LOS ANGELES — The Los Angeles County Museum of Art is proposing a merger with the city’s financially troubled Museum of Contemporary Art, a move officials say could ensure MOCA’s continued existence while transforming LA into a world-class hub for contemporary art.
The Los Angeles County museum’s director, Michael Govan, says the possibility of a merger was first raised by MOCA officials and that LACMA has responded with a formal proposal.
The Los Angeles Times, which first reported the proposal Thursday, said it was made in a Feb. 24 letter delivered to the leaders of MOCA’s board and contains a promise to raise $100 million to benefit the museum.
A MOCA official did not immediately respond to a message for comment.
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The museum, with two downtown campuses, was in danger of going under five years ago when billionaire financier Eli Broad bailed it out with $30 million.
“Like so many others in the art world, we appreciate the impact MOCA has had, both on Los Angeles and on the world stage,” Govan and LACMA director Wallis Annenberg said in a statement. “Our chief desire is to see MOCA’s program continue and to serve the many artists and other Angelenos, for whom MOCA means so much.”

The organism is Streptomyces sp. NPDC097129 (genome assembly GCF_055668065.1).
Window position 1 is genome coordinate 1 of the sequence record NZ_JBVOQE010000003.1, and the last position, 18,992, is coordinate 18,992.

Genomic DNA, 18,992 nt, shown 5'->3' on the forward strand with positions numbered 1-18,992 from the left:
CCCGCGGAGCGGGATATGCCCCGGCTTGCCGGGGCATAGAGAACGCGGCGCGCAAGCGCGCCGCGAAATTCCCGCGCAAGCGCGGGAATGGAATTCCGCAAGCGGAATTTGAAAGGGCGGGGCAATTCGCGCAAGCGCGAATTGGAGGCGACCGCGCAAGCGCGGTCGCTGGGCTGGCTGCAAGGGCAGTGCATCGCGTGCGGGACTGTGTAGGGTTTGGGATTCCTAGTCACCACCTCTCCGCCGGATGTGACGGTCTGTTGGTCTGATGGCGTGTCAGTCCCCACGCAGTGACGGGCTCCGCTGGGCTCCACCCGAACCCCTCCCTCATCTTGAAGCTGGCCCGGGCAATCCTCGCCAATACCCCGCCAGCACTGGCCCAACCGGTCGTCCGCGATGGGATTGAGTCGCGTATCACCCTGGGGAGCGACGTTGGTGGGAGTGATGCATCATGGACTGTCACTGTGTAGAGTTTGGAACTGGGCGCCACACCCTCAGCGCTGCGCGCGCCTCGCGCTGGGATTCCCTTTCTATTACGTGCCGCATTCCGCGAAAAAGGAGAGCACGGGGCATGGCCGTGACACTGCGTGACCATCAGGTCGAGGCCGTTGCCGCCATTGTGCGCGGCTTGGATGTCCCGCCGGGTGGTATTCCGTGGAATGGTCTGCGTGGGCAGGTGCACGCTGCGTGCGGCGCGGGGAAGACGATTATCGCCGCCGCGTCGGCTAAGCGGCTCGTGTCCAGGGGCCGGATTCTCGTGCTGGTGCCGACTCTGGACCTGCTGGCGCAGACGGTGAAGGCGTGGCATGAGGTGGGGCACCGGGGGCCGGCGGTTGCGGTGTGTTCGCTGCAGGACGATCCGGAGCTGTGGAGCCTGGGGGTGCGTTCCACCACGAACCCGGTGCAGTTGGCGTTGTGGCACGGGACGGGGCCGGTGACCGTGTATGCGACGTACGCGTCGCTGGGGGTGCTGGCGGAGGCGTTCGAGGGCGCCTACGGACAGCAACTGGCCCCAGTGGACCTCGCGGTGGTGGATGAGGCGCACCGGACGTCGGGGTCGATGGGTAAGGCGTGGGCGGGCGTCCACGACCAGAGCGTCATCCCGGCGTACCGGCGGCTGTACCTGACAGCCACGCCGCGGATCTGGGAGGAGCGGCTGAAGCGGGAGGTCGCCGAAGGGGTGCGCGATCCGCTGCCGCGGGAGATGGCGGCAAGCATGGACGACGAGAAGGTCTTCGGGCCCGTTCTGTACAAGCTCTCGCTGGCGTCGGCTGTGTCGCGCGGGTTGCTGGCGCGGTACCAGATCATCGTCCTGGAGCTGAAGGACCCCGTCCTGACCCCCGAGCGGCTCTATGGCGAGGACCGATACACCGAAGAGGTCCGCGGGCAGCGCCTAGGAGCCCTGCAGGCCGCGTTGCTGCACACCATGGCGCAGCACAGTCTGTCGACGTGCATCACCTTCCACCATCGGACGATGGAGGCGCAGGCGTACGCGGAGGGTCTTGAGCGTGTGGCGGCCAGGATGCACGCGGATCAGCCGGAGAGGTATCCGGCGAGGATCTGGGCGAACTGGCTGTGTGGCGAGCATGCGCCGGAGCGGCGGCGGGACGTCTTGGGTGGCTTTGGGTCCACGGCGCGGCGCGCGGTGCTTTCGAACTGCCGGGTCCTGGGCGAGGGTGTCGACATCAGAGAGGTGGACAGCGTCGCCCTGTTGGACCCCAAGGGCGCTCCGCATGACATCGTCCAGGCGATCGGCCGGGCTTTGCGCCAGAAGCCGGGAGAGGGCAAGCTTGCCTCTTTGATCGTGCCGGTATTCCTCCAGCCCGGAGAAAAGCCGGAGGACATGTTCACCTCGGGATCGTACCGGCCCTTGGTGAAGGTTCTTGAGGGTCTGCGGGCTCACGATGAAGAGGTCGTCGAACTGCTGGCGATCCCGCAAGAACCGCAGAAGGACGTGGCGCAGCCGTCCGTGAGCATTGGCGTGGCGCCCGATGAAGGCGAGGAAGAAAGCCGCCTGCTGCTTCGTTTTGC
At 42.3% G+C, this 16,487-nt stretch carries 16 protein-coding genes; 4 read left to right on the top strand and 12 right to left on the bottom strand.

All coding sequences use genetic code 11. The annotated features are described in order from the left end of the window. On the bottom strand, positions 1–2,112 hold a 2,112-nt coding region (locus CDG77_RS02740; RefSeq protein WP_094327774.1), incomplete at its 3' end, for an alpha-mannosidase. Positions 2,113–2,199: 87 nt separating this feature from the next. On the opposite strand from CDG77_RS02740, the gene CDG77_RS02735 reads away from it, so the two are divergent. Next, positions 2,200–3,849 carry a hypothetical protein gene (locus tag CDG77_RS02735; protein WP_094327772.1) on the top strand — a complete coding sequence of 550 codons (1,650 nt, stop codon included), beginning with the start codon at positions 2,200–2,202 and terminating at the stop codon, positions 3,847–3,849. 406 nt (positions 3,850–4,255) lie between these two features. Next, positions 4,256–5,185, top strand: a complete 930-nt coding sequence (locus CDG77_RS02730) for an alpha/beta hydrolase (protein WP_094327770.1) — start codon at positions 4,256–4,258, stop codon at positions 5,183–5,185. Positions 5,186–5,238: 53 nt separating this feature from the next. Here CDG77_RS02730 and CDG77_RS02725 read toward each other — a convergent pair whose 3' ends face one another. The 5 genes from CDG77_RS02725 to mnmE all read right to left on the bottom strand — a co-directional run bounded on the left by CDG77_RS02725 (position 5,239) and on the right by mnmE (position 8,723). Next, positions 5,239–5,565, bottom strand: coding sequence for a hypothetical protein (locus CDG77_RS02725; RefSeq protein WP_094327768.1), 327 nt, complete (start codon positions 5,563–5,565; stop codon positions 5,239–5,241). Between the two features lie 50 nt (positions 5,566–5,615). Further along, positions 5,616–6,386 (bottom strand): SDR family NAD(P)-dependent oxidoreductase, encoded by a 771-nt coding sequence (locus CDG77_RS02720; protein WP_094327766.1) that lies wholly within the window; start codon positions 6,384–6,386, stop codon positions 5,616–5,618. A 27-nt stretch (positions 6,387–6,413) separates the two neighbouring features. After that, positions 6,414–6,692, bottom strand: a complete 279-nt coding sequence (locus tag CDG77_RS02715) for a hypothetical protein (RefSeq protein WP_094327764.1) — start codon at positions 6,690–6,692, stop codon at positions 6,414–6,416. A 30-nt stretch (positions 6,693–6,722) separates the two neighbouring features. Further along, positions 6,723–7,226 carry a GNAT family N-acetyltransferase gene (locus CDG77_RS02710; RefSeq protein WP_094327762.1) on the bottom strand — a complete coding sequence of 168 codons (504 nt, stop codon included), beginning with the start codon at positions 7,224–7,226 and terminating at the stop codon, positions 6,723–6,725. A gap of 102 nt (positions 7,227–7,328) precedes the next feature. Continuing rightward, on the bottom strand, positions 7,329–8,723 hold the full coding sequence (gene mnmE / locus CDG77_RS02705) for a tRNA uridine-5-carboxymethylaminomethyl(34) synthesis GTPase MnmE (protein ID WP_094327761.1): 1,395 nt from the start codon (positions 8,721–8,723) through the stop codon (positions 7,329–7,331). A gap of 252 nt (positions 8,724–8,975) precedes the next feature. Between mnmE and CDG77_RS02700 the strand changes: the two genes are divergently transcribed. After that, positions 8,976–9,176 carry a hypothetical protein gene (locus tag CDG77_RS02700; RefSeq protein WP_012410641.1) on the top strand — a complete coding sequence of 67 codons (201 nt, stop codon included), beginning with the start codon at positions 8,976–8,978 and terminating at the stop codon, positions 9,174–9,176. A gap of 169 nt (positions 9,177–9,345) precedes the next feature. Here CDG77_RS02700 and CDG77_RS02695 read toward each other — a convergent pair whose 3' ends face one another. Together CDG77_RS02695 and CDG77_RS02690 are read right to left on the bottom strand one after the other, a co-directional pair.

The museum’s downtown campus has hosted popular exhibitions on Andy Warhol, prominent American comic book artists and many others over the years. Its nearby Geffen Contemporary campus was host to a popular 2011 exhibition of graffiti art that featured the works of Banksy, Shepard Fairey, Chaz Bojorquez and others.
Last year, the museum also became caught up in an art-world controversy when it fired its popular chief curator, Paul Schimmel. Four board members immediately resigned, among them prominent pop artist Ed Ruscha.
LACMA’s statement praised MOCA as being “key to establishing Los Angeles as a world power in contemporary art,” and said a merger would benefit both museums.
“Today LA may be home to the most important concentration of contemporary artists in the world,” LACMA said. “Only time will tell, but with proper patronage and institutional focus, we could be living in a great time and place for art to be made — like New York in the 1950s and 60s, Paris or Vienna around the turn of the 20th century or even the cities of the Italian Renaissance.”
LACMA, located west of downtown, houses more than 120,000 works of art, including many of its own major contemporary pieces.
Among them are Chris Burden’s Urban Light, which illuminates an entire city block in front of the museum at night, and Michael Heizer’s Levitated Mass, which anchors the parklike area behind the museum. The latter work gained international attention last year when it took nearly two weeks to haul the 340-ton boulder that is its centerpiece to the museum from a quarry 105 miles away.